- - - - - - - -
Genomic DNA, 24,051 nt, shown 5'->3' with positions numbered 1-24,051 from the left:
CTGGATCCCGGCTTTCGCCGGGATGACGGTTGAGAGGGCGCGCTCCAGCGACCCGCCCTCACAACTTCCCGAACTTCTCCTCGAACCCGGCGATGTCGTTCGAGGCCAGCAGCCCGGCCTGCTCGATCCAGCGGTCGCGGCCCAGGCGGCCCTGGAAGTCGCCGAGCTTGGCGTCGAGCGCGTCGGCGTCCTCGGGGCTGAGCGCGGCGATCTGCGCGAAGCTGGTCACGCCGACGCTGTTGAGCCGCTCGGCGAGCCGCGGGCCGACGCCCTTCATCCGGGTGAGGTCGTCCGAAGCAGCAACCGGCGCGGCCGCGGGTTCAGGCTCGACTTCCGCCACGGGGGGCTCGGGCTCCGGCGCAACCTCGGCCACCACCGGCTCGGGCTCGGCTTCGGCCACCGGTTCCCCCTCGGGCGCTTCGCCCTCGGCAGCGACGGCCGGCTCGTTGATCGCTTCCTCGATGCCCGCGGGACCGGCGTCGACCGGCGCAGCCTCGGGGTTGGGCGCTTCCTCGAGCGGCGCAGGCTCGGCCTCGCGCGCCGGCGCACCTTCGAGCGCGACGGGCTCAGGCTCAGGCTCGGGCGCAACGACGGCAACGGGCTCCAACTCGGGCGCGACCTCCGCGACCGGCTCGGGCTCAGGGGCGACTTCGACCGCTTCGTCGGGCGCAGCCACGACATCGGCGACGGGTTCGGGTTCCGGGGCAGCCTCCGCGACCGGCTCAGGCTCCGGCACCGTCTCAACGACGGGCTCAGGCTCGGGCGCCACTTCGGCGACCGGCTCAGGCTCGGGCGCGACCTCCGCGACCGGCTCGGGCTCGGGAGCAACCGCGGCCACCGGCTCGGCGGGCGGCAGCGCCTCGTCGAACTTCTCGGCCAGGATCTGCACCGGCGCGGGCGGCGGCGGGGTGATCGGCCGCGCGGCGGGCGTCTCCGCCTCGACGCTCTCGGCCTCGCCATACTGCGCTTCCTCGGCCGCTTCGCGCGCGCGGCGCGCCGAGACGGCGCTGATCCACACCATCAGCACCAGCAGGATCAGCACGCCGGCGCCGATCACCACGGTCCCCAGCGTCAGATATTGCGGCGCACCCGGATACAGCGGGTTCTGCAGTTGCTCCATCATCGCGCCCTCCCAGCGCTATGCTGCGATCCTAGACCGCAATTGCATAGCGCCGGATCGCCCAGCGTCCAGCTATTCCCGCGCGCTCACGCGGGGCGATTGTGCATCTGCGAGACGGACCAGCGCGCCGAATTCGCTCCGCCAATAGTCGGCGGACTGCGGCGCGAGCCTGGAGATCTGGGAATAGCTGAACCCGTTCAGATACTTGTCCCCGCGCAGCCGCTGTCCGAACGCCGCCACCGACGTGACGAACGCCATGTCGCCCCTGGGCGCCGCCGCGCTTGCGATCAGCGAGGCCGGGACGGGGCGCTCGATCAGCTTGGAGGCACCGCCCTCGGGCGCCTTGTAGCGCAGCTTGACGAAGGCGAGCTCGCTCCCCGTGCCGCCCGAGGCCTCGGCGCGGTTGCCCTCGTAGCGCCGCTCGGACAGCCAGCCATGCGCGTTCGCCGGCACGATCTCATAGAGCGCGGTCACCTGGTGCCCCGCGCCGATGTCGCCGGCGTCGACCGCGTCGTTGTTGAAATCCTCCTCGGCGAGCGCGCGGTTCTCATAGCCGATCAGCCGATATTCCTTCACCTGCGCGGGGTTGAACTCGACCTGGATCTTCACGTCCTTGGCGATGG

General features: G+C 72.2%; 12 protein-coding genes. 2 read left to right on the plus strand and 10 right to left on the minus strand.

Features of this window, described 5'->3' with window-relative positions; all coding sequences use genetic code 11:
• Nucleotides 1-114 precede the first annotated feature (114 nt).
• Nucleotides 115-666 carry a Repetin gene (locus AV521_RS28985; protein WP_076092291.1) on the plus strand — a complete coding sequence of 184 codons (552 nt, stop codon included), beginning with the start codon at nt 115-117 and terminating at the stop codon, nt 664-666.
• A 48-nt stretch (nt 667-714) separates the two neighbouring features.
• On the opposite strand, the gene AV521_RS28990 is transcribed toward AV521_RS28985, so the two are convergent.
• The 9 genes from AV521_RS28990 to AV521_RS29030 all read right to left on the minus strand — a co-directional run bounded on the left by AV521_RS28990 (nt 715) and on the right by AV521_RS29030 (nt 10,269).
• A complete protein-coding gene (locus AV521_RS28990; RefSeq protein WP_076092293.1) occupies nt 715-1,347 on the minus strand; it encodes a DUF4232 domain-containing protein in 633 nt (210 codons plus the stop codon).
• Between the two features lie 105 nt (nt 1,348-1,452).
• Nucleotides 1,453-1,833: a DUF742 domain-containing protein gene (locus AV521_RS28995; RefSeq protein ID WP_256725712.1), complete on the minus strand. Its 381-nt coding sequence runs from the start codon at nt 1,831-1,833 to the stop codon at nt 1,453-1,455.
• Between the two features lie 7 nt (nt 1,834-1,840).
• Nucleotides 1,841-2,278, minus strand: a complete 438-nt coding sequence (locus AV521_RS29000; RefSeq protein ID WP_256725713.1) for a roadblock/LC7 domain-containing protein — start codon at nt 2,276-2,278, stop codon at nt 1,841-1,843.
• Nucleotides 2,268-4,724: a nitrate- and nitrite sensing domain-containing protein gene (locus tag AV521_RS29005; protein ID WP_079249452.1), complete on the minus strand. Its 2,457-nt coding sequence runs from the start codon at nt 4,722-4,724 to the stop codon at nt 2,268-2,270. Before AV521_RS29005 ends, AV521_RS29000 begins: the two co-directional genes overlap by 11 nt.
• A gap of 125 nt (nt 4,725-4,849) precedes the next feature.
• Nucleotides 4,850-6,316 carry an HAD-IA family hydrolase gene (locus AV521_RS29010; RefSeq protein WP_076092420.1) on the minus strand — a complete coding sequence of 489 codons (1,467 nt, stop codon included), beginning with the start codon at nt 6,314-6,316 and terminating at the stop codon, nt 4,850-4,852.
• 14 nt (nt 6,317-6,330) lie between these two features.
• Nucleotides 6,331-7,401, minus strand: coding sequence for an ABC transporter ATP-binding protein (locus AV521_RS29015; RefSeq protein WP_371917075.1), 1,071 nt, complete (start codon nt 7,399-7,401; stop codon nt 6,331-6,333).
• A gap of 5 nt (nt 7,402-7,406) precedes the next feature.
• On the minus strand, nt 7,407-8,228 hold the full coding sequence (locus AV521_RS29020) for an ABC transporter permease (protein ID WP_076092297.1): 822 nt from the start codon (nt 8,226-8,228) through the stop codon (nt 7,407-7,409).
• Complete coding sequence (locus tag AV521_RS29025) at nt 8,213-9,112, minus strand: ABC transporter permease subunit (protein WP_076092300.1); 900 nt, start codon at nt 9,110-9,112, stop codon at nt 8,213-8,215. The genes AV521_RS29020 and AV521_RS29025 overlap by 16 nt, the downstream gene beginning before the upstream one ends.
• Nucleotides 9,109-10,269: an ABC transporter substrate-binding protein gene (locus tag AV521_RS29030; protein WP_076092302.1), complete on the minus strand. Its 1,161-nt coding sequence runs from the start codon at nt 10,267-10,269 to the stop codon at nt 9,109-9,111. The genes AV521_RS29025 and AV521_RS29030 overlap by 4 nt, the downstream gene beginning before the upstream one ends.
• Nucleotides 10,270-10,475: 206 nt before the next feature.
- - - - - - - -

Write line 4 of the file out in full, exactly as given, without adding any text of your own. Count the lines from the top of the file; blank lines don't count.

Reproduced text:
Features of this window, described 5'->3' with window-relative positions; all coding sequences use genetic code 11: